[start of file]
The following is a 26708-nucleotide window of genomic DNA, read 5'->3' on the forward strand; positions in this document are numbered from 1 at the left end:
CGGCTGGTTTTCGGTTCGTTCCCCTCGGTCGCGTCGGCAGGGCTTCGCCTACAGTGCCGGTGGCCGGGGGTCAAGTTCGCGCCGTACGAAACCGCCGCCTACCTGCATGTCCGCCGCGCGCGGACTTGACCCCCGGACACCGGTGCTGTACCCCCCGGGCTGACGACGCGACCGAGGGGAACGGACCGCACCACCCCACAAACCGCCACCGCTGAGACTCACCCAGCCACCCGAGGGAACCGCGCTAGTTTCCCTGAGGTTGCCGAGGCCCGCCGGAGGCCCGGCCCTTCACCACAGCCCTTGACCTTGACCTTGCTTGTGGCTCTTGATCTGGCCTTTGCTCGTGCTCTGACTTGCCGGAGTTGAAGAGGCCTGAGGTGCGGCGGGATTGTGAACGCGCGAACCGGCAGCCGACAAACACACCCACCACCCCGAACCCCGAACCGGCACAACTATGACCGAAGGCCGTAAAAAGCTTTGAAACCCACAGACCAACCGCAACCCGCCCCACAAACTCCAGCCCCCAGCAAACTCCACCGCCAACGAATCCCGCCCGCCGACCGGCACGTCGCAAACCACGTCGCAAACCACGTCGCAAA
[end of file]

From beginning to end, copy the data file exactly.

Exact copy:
The following is a 26708-nucleotide window of genomic DNA, read 5'->3' on the forward strand; positions in this document are numbered from 1 at the left end:
CGGCTGGTTTTCGGTTCGTTCCCCTCGGTCGCGTCGGCAGGGCTTCGCCTACAGTGCCGGTGGCCGGGGGTCAAGTTCGCGCCGTACGAAACCGCCGCCTACCTGCATGTCCGCCGCGCGCGGACTTGACCCCCGGACACCGGTGCTGTACCCCCCGGGCTGACGACGCGACCGAGGGGAACGGACCGCACCACCCCACAAACCGCCACCGCTGAGACTCACCCAGCCACCCGAGGGAACCGCGCTAGTTTCCCTGAGGTTGCCGAGGCCCGCCGGAGGCCCGGCCCTTCACCACAGCCCTTGACCTTGACCTTGCTTGTGGCTCTTGATCTGGCCTTTGCTCGTGCTCTGACTTGCCGGAGTTGAAGAGGCCTGAGGTGCGGCGGGATTGTGAACGCGCGAACCGGCAGCCGACAAACACACCCACCACCCCGAACCCCGAACCGGCACAACTATGACCGAAGGCCGTAAAAAGCTTTGAAACCCACAGACCAACCGCAACCCGCCCCACAAACTCCAGCCCCCAGCAAACTCCACCGCCAACGAATCCCGCCCGCCGACCGGCACGTCGCAAACCACGTCGCAAACCACGTCGCAAA